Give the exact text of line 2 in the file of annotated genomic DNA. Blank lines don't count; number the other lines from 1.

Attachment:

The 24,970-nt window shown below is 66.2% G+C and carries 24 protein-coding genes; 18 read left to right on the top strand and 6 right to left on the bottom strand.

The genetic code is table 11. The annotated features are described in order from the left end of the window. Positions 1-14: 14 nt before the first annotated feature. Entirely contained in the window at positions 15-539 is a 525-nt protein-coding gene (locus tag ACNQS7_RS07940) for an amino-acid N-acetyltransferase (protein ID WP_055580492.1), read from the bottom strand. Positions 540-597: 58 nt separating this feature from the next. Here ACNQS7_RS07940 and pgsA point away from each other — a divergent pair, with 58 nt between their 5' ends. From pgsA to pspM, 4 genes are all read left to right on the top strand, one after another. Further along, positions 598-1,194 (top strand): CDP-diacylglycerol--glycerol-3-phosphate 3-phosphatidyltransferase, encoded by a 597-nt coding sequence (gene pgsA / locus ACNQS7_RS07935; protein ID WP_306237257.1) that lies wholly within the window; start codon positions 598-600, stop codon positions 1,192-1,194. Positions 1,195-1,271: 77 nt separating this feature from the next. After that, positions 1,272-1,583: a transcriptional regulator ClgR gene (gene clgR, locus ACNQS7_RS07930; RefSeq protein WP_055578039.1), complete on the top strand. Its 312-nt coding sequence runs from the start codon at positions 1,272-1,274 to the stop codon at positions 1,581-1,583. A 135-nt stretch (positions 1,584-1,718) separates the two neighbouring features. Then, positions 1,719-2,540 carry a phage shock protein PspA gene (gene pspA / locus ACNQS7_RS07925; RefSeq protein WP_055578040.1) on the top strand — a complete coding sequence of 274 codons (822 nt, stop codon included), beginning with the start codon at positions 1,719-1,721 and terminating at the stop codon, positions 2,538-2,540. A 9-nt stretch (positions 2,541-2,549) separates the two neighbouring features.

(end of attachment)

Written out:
The genetic code is table 11. The annotated features are described in order from the left end of the window. Positions 1-14: 14 nt before the first annotated feature. Entirely contained in the window at positions 15-539 is a 525-nt protein-coding gene (locus tag ACNQS7_RS07940) for an amino-acid N-acetyltransferase (protein ID WP_055580492.1), read from the bottom strand. Positions 540-597: 58 nt separating this feature from the next. Here ACNQS7_RS07940 and pgsA point away from each other — a divergent pair, with 58 nt between their 5' ends. From pgsA to pspM, 4 genes are all read left to right on the top strand, one after another. Further along, positions 598-1,194 (top strand): CDP-diacylglycerol--glycerol-3-phosphate 3-phosphatidyltransferase, encoded by a 597-nt coding sequence (gene pgsA / locus ACNQS7_RS07935; protein ID WP_306237257.1) that lies wholly within the window; start codon positions 598-600, stop codon positions 1,192-1,194. Positions 1,195-1,271: 77 nt separating this feature from the next. After that, positions 1,272-1,583: a transcriptional regulator ClgR gene (gene clgR, locus ACNQS7_RS07930; RefSeq protein WP_055578039.1), complete on the top strand. Its 312-nt coding sequence runs from the start codon at positions 1,272-1,274 to the stop codon at positions 1,581-1,583. A 135-nt stretch (positions 1,584-1,718) separates the two neighbouring features. Then, positions 1,719-2,540 carry a phage shock protein PspA gene (gene pspA / locus ACNQS7_RS07925; RefSeq protein WP_055578040.1) on the top strand — a complete coding sequence of 274 codons (822 nt, stop codon included), beginning with the start codon at positions 1,719-1,721 and terminating at the stop codon, positions 2,538-2,540. A 9-nt stretch (positions 2,541-2,549) separates the two neighbouring features.